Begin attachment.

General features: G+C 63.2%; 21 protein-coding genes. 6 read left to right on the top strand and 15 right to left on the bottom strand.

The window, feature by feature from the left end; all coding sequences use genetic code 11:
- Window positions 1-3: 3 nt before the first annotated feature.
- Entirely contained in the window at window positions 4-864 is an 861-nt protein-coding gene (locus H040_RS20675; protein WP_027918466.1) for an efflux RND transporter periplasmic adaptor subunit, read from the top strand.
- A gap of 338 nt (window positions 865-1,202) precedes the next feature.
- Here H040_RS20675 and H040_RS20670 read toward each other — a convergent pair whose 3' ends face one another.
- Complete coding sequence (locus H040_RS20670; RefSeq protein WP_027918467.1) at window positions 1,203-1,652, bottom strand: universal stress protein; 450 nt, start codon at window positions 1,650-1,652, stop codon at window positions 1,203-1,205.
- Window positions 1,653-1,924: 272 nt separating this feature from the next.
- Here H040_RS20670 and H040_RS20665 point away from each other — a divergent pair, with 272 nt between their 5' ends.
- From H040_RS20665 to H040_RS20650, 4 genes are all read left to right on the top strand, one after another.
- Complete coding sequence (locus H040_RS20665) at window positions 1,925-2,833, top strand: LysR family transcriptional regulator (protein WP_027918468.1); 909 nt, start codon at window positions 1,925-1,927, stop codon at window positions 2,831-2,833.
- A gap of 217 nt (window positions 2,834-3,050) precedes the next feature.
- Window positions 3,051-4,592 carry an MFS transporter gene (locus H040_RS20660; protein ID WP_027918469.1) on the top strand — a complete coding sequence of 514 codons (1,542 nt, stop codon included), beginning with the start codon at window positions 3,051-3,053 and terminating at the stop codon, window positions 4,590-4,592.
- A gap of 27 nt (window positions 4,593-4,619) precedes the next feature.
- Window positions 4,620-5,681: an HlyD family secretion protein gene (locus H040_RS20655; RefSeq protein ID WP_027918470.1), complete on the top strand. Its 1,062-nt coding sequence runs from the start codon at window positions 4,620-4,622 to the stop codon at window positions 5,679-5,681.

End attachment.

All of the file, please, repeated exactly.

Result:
General features: G+C 63.2%; 21 protein-coding genes. 6 read left to right on the top strand and 15 right to left on the bottom strand.

The window, feature by feature from the left end; all coding sequences use genetic code 11:
- Window positions 1-3: 3 nt before the first annotated feature.
- Entirely contained in the window at window positions 4-864 is an 861-nt protein-coding gene (locus H040_RS20675; protein WP_027918466.1) for an efflux RND transporter periplasmic adaptor subunit, read from the top strand.
- A gap of 338 nt (window positions 865-1,202) precedes the next feature.
- Here H040_RS20675 and H040_RS20670 read toward each other — a convergent pair whose 3' ends face one another.
- Complete coding sequence (locus H040_RS20670; RefSeq protein WP_027918467.1) at window positions 1,203-1,652, bottom strand: universal stress protein; 450 nt, start codon at window positions 1,650-1,652, stop codon at window positions 1,203-1,205.
- Window positions 1,653-1,924: 272 nt separating this feature from the next.
- Here H040_RS20670 and H040_RS20665 point away from each other — a divergent pair, with 272 nt between their 5' ends.
- From H040_RS20665 to H040_RS20650, 4 genes are all read left to right on the top strand, one after another.
- Complete coding sequence (locus H040_RS20665) at window positions 1,925-2,833, top strand: LysR family transcriptional regulator (protein WP_027918468.1); 909 nt, start codon at window positions 1,925-1,927, stop codon at window positions 2,831-2,833.
- A gap of 217 nt (window positions 2,834-3,050) precedes the next feature.
- Window positions 3,051-4,592 carry an MFS transporter gene (locus H040_RS20660; protein ID WP_027918469.1) on the top strand — a complete coding sequence of 514 codons (1,542 nt, stop codon included), beginning with the start codon at window positions 3,051-3,053 and terminating at the stop codon, window positions 4,590-4,592.
- A gap of 27 nt (window positions 4,593-4,619) precedes the next feature.
- Window positions 4,620-5,681: an HlyD family secretion protein gene (locus H040_RS20655; RefSeq protein ID WP_027918470.1), complete on the top strand. Its 1,062-nt coding sequence runs from the start codon at window positions 4,620-4,622 to the stop codon at window positions 5,679-5,681.